“Major smelters are standing firm on their offers and are waiting for major steel mills to start buying ferro-silicon for April,” a smelter source in China said, adding that steel mills may set their purchase price at about 6,000-6,100 yuan per tonne for April orders.
Last month, Hebei Steel’s ferro-silicon tender price was at 5,180 yuan per tonne
for deliveries in March. It suspended purchases in February after its January order price was settled at 5,700 yuan per tonne. Given relatively high domestic prices, Chinese exporters have further raised their offer prices, but no major deals have been done so far.
US market stable, eyes gains in Q2
The US ferro-silicon market
held steadily at 76-80 cents per lb on Thursday March 30, according to Metal Bulletin sister publication AMM’s latest assessment. The market has seen increased levels of trading activity in recent weeks as dealers worked on trading settlements for second-quarter deliveries. Offering prices have been more competitive in that time despite signs of increasing prices overseas.
“I am surprised people are running the market down like this,” a supplier source said to AMM. “When you know prices are increasing outside of the States it doesn’t make sense given what replacement costs are.”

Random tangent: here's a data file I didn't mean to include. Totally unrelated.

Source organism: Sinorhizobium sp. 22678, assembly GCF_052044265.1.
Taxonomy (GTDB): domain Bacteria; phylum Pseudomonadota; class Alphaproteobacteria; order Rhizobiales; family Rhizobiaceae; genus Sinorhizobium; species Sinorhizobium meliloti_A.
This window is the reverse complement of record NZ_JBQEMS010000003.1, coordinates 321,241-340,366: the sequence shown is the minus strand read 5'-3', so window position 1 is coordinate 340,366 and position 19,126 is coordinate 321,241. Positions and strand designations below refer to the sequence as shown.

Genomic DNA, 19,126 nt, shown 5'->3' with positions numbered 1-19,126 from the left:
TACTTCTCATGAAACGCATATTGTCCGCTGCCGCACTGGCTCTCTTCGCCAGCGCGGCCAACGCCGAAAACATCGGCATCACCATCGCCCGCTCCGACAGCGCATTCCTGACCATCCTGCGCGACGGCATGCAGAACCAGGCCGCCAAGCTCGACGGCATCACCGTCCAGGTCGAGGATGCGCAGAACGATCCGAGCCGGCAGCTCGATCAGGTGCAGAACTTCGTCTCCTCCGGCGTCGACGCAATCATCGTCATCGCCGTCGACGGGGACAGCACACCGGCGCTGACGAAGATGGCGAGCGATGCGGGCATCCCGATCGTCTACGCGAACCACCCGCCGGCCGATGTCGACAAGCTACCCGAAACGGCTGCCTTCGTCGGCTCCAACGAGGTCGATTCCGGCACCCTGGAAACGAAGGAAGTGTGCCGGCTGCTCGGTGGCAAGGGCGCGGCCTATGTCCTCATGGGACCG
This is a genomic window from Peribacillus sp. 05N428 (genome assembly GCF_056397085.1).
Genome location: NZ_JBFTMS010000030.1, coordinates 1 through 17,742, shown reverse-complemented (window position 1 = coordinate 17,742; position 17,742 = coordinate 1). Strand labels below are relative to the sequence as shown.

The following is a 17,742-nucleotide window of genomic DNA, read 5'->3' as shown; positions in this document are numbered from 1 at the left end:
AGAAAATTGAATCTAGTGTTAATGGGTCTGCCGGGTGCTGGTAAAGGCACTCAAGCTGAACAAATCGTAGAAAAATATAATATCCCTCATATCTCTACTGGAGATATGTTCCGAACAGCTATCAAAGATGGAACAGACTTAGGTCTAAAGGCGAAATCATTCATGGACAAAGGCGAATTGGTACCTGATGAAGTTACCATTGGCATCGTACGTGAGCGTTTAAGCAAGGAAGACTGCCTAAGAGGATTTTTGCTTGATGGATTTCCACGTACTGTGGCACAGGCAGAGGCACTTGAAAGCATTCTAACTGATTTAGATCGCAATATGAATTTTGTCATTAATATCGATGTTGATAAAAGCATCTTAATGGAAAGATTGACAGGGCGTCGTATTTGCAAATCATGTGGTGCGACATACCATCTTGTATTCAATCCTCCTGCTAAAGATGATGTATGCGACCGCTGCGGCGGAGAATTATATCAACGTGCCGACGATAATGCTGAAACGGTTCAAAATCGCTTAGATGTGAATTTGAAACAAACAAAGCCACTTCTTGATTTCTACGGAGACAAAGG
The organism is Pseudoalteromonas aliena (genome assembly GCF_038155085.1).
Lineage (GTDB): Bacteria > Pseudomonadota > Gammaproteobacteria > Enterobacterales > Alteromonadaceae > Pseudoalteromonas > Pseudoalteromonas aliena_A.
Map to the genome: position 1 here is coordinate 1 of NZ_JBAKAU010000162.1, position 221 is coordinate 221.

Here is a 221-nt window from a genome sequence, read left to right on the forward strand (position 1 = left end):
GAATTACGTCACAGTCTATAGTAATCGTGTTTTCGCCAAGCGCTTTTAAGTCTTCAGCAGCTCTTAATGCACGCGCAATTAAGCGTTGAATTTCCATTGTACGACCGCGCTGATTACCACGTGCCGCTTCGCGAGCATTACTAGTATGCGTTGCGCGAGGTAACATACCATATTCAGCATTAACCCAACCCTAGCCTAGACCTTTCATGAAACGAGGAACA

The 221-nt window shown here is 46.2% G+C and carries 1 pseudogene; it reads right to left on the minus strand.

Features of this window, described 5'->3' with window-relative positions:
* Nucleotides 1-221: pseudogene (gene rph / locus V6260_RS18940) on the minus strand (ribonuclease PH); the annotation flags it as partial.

Another supplier backed that view, saying elevated replacement costs should support US domestic prices. “We are hearing some cheaper numbers, but with replacement numbers where they are, it doesn’t really make sense,” he said.
Still, while overseas market prices are increasing, US dealers said fewer import sources should limit domestic supplies. “Brazilian material isn’t really a factor right now and there is nothing coming from Venezuela, so that is a lot of tonnage to replace,” a third supplier told AMM. “There is more material coming from Malaysia, but I don’t see any way that will make up for the tonnage we need.”
US dealers said stronger domestic demand and tight supplies should combine to push up prices in the near term. “Fundamentals point to stable, or perhaps even higher pricing, as we move forward,” the second supplier source said. “But we’ll have to wait and see what demand is like in the second quarter.”